“Therefore, we declare on each and every one of our creeds that modern slavery, in terms of human trafficking, forced labor and prostitution, and organ trafficking, is a crime against humanity. Its victims are from all walks of life, but are most frequently among the poorest and most vulnerable of our brothers and sisters..” (Pope Francis — Declaration on International Day for the Abolition of Slavery, Dec. 2, 2014)
Modern slavery, also known as human trafficking is ‘the illegal trade in people for exploitation or commercial gain.’ It is the second largest criminal activity today, second only to the illegal drug trade, and it is growing. An estimated 20.9 million people worldwide are trafficked at any given time according to the International Labor Organization (ILO). Poverty and lack of opportunity are significant contributors but also social exclusion, gender discrimination, political conflicts and environmental displacement. Incidents have increased worldwide due to root causes combined with high demand in developing countries.
The two primary forms of trafficking are labor and sex. Women and girls made up 70% of detected human trafficking victims between 2010-2012. (UNICEF) In 2014 in the U.S., an estimated 1 out of 6 endangered runaways reported to the National Center for Missing and Exploited Children were child sex trafficking victims.
Labor trafficking is an estimated $150 billion dollar industry worldwide. Traffickers use violence, threats, deception, and other manipulative tactics to force people to provide labor or services against their will. Common industries that hire victims include agriculture, food processing, construction, manufacturing and domestic work.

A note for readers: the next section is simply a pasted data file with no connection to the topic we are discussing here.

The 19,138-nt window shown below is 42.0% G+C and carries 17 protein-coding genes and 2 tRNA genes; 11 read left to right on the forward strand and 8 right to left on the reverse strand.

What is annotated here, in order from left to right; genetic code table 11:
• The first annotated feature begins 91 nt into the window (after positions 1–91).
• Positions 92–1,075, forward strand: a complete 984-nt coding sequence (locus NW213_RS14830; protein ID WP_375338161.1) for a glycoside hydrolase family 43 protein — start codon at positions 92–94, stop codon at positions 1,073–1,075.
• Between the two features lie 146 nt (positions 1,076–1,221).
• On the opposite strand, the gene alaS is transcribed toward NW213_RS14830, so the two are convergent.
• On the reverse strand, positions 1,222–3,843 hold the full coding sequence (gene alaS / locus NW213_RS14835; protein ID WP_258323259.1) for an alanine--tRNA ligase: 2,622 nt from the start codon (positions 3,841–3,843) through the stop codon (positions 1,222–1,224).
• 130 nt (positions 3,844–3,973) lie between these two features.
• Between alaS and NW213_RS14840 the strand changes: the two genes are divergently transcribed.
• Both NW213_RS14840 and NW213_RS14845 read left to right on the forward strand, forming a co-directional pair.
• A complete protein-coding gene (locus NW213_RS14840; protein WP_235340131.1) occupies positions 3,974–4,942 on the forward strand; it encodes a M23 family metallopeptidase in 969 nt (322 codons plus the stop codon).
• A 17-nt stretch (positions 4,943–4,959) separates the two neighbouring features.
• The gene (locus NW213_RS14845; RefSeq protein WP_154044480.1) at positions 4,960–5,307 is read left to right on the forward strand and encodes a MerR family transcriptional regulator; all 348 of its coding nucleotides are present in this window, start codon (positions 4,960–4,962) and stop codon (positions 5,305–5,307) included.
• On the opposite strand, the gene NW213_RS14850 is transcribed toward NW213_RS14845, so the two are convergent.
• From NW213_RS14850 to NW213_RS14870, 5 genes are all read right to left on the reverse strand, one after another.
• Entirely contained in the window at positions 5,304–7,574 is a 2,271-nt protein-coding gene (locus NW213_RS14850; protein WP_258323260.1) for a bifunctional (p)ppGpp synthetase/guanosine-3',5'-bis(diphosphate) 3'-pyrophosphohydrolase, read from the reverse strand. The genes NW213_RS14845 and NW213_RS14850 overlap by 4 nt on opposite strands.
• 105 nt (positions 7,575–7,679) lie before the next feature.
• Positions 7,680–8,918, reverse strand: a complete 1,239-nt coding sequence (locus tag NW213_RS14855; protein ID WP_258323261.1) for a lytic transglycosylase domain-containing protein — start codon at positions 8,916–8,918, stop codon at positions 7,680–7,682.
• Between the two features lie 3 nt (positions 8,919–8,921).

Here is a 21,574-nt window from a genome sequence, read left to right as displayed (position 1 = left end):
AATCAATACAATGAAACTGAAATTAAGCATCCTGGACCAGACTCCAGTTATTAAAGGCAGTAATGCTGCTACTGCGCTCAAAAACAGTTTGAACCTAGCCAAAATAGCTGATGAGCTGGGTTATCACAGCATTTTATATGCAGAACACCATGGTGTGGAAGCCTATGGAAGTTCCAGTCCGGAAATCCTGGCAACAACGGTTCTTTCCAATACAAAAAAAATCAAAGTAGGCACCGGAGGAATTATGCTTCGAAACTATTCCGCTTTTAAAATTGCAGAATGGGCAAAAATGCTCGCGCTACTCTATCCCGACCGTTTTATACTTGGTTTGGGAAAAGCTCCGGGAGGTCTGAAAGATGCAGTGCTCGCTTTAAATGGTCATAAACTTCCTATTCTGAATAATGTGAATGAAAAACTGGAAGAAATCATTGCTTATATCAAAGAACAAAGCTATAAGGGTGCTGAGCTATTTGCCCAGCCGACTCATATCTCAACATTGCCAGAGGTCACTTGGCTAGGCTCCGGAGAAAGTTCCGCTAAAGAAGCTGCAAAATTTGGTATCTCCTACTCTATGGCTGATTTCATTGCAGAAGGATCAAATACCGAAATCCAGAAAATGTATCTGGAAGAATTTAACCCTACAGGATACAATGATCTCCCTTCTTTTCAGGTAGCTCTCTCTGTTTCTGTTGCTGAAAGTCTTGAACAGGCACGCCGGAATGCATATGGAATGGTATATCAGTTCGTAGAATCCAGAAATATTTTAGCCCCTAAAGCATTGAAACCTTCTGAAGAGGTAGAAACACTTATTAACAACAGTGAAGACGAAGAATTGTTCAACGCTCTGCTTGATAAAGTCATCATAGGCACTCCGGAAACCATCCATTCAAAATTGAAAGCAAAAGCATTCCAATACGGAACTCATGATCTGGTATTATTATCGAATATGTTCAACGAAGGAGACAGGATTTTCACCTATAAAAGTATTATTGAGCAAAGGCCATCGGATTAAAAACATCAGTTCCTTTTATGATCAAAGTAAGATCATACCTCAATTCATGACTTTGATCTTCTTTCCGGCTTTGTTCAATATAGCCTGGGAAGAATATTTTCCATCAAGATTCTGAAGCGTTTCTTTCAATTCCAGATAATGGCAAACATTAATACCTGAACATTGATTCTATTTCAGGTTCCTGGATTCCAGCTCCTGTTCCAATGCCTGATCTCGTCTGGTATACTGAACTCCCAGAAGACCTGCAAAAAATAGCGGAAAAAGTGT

In our trafficking work we partner with several coalitions including Interfaith Center on Corporate Responsibility (ICCR), and Catholic Campaign Against Human Trafficking (CCAOHT) These groups serve as a resource and space to engage more deeply on the issue and work with governments and civil society to help end trafficking.
The Oblate JPIC Office engages with corporations through the Interfaith Center on Corporate Responsibility (ICCR) to create awareness of the problem and press for policies to prevent it. ICCR’s efforts on human trafficking range from a focus on child sex trafficking to campaigns to stop forced labor in corporate supply chains. ICCR members ask the companies they hold shares in to adopt human rights policies that formally recognize human trafficking and slavery and to train their personnel and their suppliers to safeguard against these risks throughout their supply chains.
We are committed to educating our network and the general public on this issue. Each year leading up to February 8, the feast day of St. Josephine Bakhita who was trafficked as a child, we join other groups to promote and observe the National Day of Prayer for Victims and Survivors of Human Trafficking. We also provide resources and action alerts on human trafficking during Lent and at various other times throughout the year.
The U.S. Conference of Catholic Bishops’ Anti-Trafficking Program (ATP) provides extensive advocacy and education materials on sex and labor trafficking.
Visit Catholic Relief Services’ (CRS) website to read stories from their work overseas serving victims of slavery and human trafficking.
Visit this website to learn more about the work of the Coalition of Catholic Organizations Against Human Trafficking.
Visit the U.S. Catholic Sisters Against Human Trafficking website to learn more about the issue.
Visit this link for a very comprehensive list of Human Trafficking signs.
Report suspicious activity to the National Human Trafficking Hotline at 1-888-3737-888 or to your local law enforcement.